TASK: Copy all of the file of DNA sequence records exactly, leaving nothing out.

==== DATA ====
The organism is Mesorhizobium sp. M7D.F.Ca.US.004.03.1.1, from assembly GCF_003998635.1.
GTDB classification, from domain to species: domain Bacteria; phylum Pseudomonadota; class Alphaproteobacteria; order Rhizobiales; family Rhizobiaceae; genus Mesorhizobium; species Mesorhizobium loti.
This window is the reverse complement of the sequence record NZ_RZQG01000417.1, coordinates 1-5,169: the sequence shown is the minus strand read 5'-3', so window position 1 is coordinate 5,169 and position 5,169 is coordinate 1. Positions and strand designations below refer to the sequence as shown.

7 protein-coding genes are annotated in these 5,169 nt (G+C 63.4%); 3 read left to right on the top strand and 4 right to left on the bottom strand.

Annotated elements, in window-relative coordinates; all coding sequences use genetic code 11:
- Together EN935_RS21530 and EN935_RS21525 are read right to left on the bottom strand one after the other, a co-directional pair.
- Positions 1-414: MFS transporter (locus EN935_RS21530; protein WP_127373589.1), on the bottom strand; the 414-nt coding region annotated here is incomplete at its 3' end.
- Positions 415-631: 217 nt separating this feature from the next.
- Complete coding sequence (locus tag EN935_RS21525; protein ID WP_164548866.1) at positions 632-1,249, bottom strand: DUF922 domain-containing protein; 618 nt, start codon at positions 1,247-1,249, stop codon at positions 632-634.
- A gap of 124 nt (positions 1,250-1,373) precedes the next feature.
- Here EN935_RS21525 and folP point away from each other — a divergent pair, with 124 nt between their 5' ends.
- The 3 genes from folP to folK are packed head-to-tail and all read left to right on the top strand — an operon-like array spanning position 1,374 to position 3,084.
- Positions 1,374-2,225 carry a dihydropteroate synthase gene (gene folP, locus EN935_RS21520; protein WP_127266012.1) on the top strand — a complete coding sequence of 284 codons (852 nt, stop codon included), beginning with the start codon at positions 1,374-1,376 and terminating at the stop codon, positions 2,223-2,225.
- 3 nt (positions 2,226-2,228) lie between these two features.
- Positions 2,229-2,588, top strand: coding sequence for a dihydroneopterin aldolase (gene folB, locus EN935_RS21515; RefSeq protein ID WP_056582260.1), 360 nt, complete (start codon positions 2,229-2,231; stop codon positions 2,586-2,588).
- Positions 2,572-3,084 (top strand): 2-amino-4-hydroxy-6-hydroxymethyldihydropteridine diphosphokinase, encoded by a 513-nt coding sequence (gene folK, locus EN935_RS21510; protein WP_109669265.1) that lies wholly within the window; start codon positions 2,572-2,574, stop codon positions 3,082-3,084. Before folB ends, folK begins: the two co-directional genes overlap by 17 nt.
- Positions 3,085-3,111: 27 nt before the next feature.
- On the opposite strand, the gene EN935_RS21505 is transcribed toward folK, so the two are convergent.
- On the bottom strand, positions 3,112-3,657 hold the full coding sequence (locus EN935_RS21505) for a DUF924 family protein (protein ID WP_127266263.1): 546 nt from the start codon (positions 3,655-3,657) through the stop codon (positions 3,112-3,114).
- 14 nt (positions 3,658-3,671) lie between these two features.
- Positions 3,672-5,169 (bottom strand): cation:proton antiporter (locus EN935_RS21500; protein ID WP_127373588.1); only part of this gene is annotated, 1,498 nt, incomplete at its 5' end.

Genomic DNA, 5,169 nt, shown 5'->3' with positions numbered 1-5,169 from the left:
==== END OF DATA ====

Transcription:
The organism is Mesorhizobium sp. M7D.F.Ca.US.004.03.1.1, from assembly GCF_003998635.1.
GTDB classification, from domain to species: domain Bacteria; phylum Pseudomonadota; class Alphaproteobacteria; order Rhizobiales; family Rhizobiaceae; genus Mesorhizobium; species Mesorhizobium loti.
This window is the reverse complement of the sequence record NZ_RZQG01000417.1, coordinates 1-5,169: the sequence shown is the minus strand read 5'-3', so window position 1 is coordinate 5,169 and position 5,169 is coordinate 1. Positions and strand designations below refer to the sequence as shown.

7 protein-coding genes are annotated in these 5,169 nt (G+C 63.4%); 3 read left to right on the top strand and 4 right to left on the bottom strand.

Annotated elements, in window-relative coordinates; all coding sequences use genetic code 11:
- Together EN935_RS21530 and EN935_RS21525 are read right to left on the bottom strand one after the other, a co-directional pair.
- Positions 1-414: MFS transporter (locus EN935_RS21530; protein WP_127373589.1), on the bottom strand; the 414-nt coding region annotated here is incomplete at its 3' end.
- Positions 415-631: 217 nt separating this feature from the next.
- Complete coding sequence (locus tag EN935_RS21525; protein ID WP_164548866.1) at positions 632-1,249, bottom strand: DUF922 domain-containing protein; 618 nt, start codon at positions 1,247-1,249, stop codon at positions 632-634.
- A gap of 124 nt (positions 1,250-1,373) precedes the next feature.
- Here EN935_RS21525 and folP point away from each other — a divergent pair, with 124 nt between their 5' ends.
- The 3 genes from folP to folK are packed head-to-tail and all read left to right on the top strand — an operon-like array spanning position 1,374 to position 3,084.
- Positions 1,374-2,225 carry a dihydropteroate synthase gene (gene folP, locus EN935_RS21520; protein WP_127266012.1) on the top strand — a complete coding sequence of 284 codons (852 nt, stop codon included), beginning with the start codon at positions 1,374-1,376 and terminating at the stop codon, positions 2,223-2,225.
- 3 nt (positions 2,226-2,228) lie between these two features.
- Positions 2,229-2,588, top strand: coding sequence for a dihydroneopterin aldolase (gene folB, locus EN935_RS21515; RefSeq protein ID WP_056582260.1), 360 nt, complete (start codon positions 2,229-2,231; stop codon positions 2,586-2,588).
- Positions 2,572-3,084 (top strand): 2-amino-4-hydroxy-6-hydroxymethyldihydropteridine diphosphokinase, encoded by a 513-nt coding sequence (gene folK, locus EN935_RS21510; protein WP_109669265.1) that lies wholly within the window; start codon positions 2,572-2,574, stop codon positions 3,082-3,084. Before folB ends, folK begins: the two co-directional genes overlap by 17 nt.
- Positions 3,085-3,111: 27 nt before the next feature.
- On the opposite strand, the gene EN935_RS21505 is transcribed toward folK, so the two are convergent.
- On the bottom strand, positions 3,112-3,657 hold the full coding sequence (locus EN935_RS21505) for a DUF924 family protein (protein ID WP_127266263.1): 546 nt from the start codon (positions 3,655-3,657) through the stop codon (positions 3,112-3,114).
- 14 nt (positions 3,658-3,671) lie between these two features.
- Positions 3,672-5,169 (bottom strand): cation:proton antiporter (locus EN935_RS21500; protein ID WP_127373588.1); only part of this gene is annotated, 1,498 nt, incomplete at its 5' end.

Genomic DNA, 5,169 nt, shown 5'->3' with positions numbered 1-5,169 from the left: